One of my earliest memories of revulsion against war came from seeing a photograph from the First World War when I was a teenager. It was nothing gory. Just a picture of a military officer, in an impressive uniform, talking to a puzzled and forlorn-looking old peasant woman with a cloth wrapped around her head.
He said simply: "Don't you understand, madam? The village is not there any more."
To many such people of that era, the village was the only world they knew. And to say that it had been destroyed in the carnage of war was to say that there was no way for them to go back home, that their whole world was gone.
Recently that image came back, in a wholly different context, while seeing pictures of American seniors carrying signs that read "Hands off my Social Security" and "Hands off my Medicare."
They want their Social Security and their Medicare to stay the way they are -- and their anger is directed against those who want to change the financial arrangements that pay for these benefits.
Their anger should be directed instead against those politicians who were irresponsible enough to set up these costly programs without putting aside enough money to pay for the promises that were made -- promises that now cannot be kept, regardless of which political party controls the government.
Someone needs to say to those who want Social Security and Medicare to continue on unchanged: "Don't you understand? The money is not there any more.
Wednesday, June 22, 2011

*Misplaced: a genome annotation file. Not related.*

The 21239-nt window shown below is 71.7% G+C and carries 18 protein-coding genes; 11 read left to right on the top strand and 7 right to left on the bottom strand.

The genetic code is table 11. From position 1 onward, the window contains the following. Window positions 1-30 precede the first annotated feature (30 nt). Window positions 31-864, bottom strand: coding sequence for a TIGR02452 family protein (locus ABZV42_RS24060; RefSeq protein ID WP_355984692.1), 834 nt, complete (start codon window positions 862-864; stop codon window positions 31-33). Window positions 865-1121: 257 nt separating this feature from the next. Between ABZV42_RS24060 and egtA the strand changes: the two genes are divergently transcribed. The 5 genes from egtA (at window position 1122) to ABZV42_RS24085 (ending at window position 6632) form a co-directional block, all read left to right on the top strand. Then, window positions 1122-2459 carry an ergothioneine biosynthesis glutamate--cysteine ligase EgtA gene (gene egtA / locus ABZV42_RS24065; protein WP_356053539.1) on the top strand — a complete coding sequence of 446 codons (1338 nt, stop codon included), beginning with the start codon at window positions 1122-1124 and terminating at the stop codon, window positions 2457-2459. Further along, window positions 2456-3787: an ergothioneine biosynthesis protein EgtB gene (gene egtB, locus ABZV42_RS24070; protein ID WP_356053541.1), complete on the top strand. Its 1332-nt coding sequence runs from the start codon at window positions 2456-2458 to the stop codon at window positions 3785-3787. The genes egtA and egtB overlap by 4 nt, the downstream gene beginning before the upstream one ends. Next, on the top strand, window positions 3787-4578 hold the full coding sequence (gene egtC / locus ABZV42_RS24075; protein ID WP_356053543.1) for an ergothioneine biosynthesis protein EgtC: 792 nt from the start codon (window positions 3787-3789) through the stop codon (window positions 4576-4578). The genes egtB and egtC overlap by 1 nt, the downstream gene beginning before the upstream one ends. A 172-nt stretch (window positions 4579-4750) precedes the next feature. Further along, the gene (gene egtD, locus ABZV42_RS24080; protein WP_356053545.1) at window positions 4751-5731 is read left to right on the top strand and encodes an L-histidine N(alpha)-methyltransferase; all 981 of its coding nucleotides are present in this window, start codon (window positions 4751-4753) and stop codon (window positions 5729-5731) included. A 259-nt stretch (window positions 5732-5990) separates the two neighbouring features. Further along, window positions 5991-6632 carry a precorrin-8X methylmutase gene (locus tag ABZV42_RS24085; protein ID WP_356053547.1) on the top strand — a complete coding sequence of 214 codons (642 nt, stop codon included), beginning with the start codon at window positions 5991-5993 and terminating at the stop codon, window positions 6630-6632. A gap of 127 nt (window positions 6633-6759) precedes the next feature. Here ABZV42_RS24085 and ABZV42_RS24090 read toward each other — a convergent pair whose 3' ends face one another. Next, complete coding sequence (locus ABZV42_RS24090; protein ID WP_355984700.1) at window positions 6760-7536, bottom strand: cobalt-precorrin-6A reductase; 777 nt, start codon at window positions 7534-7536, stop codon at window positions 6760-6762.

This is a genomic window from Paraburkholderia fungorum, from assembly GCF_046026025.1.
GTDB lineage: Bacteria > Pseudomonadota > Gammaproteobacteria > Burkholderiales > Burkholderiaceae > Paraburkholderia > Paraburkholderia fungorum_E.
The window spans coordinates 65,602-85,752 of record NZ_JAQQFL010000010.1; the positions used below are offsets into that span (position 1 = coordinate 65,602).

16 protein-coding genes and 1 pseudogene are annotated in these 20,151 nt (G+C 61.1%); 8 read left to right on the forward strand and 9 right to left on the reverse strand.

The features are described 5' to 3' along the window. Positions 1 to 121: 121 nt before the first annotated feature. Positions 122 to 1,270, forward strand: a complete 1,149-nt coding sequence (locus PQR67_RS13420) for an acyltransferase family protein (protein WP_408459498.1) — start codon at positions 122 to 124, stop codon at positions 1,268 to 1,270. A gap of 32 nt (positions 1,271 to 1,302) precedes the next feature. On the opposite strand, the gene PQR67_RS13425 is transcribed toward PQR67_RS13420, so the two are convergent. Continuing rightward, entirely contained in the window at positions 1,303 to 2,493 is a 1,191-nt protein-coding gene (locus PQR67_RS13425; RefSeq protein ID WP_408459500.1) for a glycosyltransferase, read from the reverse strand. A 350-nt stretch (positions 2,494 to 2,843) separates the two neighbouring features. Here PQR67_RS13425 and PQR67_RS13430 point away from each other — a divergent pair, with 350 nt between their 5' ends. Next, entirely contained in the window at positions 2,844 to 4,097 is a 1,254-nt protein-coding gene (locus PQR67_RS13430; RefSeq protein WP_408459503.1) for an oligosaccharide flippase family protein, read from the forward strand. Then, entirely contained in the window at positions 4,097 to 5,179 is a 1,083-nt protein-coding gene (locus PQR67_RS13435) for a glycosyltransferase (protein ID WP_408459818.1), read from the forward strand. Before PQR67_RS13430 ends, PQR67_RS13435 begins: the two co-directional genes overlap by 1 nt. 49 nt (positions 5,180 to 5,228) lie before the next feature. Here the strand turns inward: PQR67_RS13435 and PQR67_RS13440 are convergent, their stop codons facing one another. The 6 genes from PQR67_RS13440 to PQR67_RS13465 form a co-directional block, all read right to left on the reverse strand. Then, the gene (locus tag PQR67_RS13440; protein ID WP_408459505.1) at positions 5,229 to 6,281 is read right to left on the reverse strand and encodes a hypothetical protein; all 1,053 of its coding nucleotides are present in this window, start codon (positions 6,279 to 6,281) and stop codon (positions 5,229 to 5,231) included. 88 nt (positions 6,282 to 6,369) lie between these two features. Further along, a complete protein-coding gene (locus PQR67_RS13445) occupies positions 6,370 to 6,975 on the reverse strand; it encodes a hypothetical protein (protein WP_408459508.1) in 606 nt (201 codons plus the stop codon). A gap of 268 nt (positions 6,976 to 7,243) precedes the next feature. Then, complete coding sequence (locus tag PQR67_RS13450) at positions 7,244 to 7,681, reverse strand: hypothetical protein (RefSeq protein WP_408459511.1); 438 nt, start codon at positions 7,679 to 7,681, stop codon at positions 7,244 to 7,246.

Thomas Sowell on the endless tug-of-war over "reforming" the American welfare state (h/t the Free Will brother):
The amazing thing is that the "respectable" position continues to be that of the Democrats who speak of lock-boxes, and Social Security Trusts, and the promises made to the elderly; as if there was a big pot of money sitting around waiting to be disbursed to retirees. Yet these same Democrats - often the same people! - have also arranged to spend this money to fund current expenditures. And, all along, the "disreputable" position has been to point out that the system is unsustainable, that it needs to be restructured, and that providing for retirement need not be done through the mediating hand of the government.
Making things worse: the public debate does not focus on pointing out the essentially criminal fraud of the "respectable" position because the MSM that has arrogated to itself the position of the nation's public forum will inevitably focus on the "throw Grandma off the cliff" aspects of the debate, even when reformers go out of their way to exclude the over-55 set from their proposed reforms.
We are walking quickly towards disaster, but the best educated (hah!) among us are actively working to stay the course.
Interesting times &c.